Lookin’ Level

I think I just might fall over and die if something was actually level in this house, and didn’t require either a. shimming b. caulk c. well, perhaps this is the beyond help category. Our floor, completely level. Our sink, not so much! Yeah, that bubble is supposed to be in the middle not leaning to the far left. We didn’t despair for long, since we still had lots of shims left over from our built-in install. 🙂

How to Level Pedestal Sink
Leveling the Sink

If caulk is my best friend with home renovating, shims might take a close second. 😉 Got the leaning tower of pisa. No problemo. Shims can take care of that. Plus, they are like $1 a pack. Win. Win. Sometimes we are even able to just use spare wood from around the house, from other projects, but in all honesty I’ve found shelling out the dollar or two is the way to go. Since shims are made to have a slight incline on them, this seems to helps to make the support more gradual and natural looking in my opinion.

How to shim a sink
Shimmed Sink

When we were ready to remove the shims, Jay simply came through with a pen and marked the area we would be cutting the shim off at. Since we didn’t want the shim to move around while we cut it, we then removed the piece of wood to cut it. We just used an exacto knife and lanced the piece of wood 3-4 times until we good get a clear break – then we snapped it off.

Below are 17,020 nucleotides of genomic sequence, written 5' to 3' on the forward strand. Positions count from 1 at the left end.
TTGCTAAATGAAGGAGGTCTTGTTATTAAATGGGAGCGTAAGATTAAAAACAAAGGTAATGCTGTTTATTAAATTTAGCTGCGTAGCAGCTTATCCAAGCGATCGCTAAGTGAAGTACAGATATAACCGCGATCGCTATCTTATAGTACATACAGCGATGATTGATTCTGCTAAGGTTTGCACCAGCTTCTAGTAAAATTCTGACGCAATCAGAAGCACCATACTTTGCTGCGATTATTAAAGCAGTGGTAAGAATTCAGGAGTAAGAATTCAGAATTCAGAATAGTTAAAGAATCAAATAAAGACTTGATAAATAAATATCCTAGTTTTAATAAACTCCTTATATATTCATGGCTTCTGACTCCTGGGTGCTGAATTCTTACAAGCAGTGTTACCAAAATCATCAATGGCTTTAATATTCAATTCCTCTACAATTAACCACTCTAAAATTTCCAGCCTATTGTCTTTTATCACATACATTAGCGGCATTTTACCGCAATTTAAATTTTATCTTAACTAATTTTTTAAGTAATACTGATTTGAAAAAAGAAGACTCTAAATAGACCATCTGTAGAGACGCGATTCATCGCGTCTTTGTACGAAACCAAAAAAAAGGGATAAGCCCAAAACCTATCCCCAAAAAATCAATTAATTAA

How to shim a sink
Pushing in The Shim

Next we took the spare shim and pushed the piece we had just cut under the sink. Once each shim is in place the sink should be level and ready to go. We did check with our level after, just to make sure everything was all lined up right. If you’re still having an issue, just continue to add/take away shims until your sink is totally level.

Another heads up – the best way to place the shims is to simply look for areas where the gap between the floor and the sink are more considerable. We kind of placed the shims by trial and error and would just test the sink’s wobble factor as we inserted each one. Once we had a wobble free sink that was level – we knew we were good to go. That was a highly technical paragraph, huh? 🙂 Wobble, wobble, wobble.

Glue on back of sink
Glue that Sink!

In addition to the shims, we also opted to apply some heavy duty glue to the back of the sink basin, just to ensure an extra bit of stability. Since the cat likes to jump up on the sink, we really wanted to make sure this guy was really on the wall, and that it was not going to topple over if someone bumped into it, etc. I wouldn’t necessarily climb on top of it to paint or clean the bathroom or anything, but I think it’s a-ok for daily applications and for our 10 lb tabby.

How to Caulk Sink
Caulking Back of Sink

Last, once we had the sink positioned so that it was level and sturdy, we added a bead of caulk. More than anything this provides a nice streamlined aesthetic, but I think it also helps to keep the sink basin in place as well.

Here is an after shot of how the sink looks sans jutting out shims. We still need to add a bit of caulk to completely conceal the shims, but you can really only see them if you get down on all fours and look, so I’m not in too much of a hurry with the final round of caulk. 🙂

How to shim a sink
Shims Under the SInk

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